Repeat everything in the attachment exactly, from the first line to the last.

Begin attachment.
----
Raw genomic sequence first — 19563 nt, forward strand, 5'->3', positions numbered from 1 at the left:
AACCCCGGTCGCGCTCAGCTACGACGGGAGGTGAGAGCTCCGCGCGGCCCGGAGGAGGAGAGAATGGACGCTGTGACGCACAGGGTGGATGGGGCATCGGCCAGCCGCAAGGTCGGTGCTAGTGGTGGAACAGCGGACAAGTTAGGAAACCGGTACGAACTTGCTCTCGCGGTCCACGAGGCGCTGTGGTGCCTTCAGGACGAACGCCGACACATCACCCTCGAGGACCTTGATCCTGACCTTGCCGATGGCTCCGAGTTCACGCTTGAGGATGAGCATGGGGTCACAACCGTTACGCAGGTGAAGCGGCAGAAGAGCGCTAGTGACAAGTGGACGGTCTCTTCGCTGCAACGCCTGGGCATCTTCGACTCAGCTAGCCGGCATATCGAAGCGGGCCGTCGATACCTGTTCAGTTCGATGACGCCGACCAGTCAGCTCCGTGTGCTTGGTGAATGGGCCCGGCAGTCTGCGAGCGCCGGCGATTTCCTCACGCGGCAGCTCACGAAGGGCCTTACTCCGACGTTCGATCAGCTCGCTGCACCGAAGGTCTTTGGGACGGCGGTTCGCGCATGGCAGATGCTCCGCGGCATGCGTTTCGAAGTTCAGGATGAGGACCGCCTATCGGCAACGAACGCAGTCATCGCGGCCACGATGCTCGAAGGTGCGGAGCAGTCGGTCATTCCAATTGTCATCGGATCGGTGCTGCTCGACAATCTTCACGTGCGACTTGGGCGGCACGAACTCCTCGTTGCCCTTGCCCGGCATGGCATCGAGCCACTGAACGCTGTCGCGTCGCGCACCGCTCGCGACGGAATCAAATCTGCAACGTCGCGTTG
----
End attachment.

Raw genomic sequence first — 19563 nt, forward strand, 5'->3', positions numbered from 1 at the left:
AACCCCGGTCGCGCTCAGCTACGACGGGAGGTGAGAGCTCCGCGCGGCCCGGAGGAGGAGAGAATGGACGCTGTGACGCACAGGGTGGATGGGGCATCGGCCAGCCGCAAGGTCGGTGCTAGTGGTGGAACAGCGGACAAGTTAGGAAACCGGTACGAACTTGCTCTCGCGGTCCACGAGGCGCTGTGGTGCCTTCAGGACGAACGCCGACACATCACCCTCGAGGACCTTGATCCTGACCTTGCCGATGGCTCCGAGTTCACGCTTGAGGATGAGCATGGGGTCACAACCGTTACGCAGGTGAAGCGGCAGAAGAGCGCTAGTGACAAGTGGACGGTCTCTTCGCTGCAACGCCTGGGCATCTTCGACTCAGCTAGCCGGCATATCGAAGCGGGCCGTCGATACCTGTTCAGTTCGATGACGCCGACCAGTCAGCTCCGTGTGCTTGGTGAATGGGCCCGGCAGTCTGCGAGCGCCGGCGATTTCCTCACGCGGCAGCTCACGAAGGGCCTTACTCCGACGTTCGATCAGCTCGCTGCACCGAAGGTCTTTGGGACGGCGGTTCGCGCATGGCAGATGCTCCGCGGCATGCGTTTCGAAGTTCAGGATGAGGACCGCCTATCGGCAACGAACGCAGTCATCGCGGCCACGATGCTCGAAGGTGCGGAGCAGTCGGTCATTCCAATTGTCATCGGATCGGTGCTGCTCGACAATCTTCACGTGCGACTTGGGCGGCACGAACTCCTCGTTGCCCTTGCCCGGCATGGCATCGAGCCACTGAACGCTGTCGCGTCGCGCACCGCTCGCGACGGAATCAAATCTGCAACGTCGCGTTG